The Illinois Tollway will soon put on the free 2012 Road Work Ahead: Construction Careers Expo to help anyone looking to make a career out of construction learn the skills they will need, the Buffalo Grove Patch reports.
The tollway is hoping to prepare workers for several massive projects that are in the state's pipeline, all of which are part of a 15-year, $12 billion capital program titled "Move Illinois: The Illinois Tollway Driving the Future."
"The construction industry is projected to gain as many as 1.8 million new jobs in the U.S. before 2020," said Illinois Tollway Executive Director Kristi Lafleur. "Our goal is to bring together people interested in roadway construction careers with unions and training resources to help get new workers started."
According to the media outlet, the expo will be held at the Prairie State College Business and Community Education Center in Chicago Heights. The event will host a presentation from the trade councils of Chicago and Cook Counties that will cover the necessary skills construction workers will need to grab the positions that will soon open up. The councils will also speak on the various career options and training programs that are available, and give those engaged in job searching the opportunity to meet with trade union representatives from the Chicago area.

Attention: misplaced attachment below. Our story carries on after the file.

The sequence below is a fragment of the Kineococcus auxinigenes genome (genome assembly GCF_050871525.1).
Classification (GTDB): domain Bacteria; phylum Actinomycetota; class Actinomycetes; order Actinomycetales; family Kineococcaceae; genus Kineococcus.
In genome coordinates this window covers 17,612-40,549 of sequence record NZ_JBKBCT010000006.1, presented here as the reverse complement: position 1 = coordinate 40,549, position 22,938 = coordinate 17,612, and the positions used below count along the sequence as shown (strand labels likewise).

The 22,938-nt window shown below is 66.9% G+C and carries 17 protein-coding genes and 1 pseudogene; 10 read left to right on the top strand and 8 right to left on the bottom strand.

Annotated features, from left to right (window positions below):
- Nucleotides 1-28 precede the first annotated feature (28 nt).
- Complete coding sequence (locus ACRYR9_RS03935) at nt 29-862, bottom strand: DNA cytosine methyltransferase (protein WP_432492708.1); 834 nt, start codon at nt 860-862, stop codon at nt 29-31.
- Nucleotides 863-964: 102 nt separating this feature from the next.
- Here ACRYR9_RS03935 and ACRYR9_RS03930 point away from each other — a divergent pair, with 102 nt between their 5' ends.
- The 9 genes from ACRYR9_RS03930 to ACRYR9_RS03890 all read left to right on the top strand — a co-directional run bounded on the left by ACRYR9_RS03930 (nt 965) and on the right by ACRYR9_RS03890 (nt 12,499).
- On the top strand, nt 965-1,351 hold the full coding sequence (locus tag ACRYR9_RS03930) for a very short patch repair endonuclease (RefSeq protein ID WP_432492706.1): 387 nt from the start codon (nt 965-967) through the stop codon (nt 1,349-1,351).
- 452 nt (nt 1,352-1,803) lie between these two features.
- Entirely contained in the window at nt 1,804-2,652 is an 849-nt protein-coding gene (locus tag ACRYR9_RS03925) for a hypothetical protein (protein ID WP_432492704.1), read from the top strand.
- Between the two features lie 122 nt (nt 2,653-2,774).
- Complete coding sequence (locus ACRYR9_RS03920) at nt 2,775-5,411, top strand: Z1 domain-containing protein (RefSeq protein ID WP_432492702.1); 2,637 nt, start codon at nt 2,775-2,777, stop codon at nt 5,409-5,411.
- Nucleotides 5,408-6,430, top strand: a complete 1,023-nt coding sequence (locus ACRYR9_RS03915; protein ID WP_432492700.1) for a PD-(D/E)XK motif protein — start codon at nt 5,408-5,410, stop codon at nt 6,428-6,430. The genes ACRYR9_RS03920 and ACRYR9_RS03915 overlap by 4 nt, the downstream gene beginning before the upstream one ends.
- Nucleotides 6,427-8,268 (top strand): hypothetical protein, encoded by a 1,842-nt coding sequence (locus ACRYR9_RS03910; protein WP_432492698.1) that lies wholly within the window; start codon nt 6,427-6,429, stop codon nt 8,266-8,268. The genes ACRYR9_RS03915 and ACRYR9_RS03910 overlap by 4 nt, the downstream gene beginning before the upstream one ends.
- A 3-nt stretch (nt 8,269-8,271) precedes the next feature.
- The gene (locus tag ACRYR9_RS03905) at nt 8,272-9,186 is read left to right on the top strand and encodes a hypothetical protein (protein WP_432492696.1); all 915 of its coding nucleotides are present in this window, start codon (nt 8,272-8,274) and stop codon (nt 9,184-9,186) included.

"This is the first construction careers expo event ever hosted by the Illinois Tollway," said Tollway Board Director David Gonzalez. "The Tollway plans to invest $12 billion on roadway infrastructure over the next 15 years and we are committed to having a skilled and diverse workforce on our projects."
The expo will provide extensive information on finding work as an architectural ironworker, carpenter, cement worker, electrician, laborer or operating engineer.
Building a better jobs environment
The new construction projects will help Illinois bring its employment rate down even further, after dropping for the first time three months, the Chicago Sun Times reports.
According to the news provider, the jobless rate dropped to 8.8 percent in September from August, which came as Illinois added 13,800 jobs. This is compared with the 9,600 jobs that were added between July and August.
"Today’s news is encouraging because it reinforces the trend of continued job growth," Jay Rowell, director of the state Department of Employment Security, said in a statement. "What we don’t know is how federal decisions regarding the fiscal cliff will impact Illinois’ economy."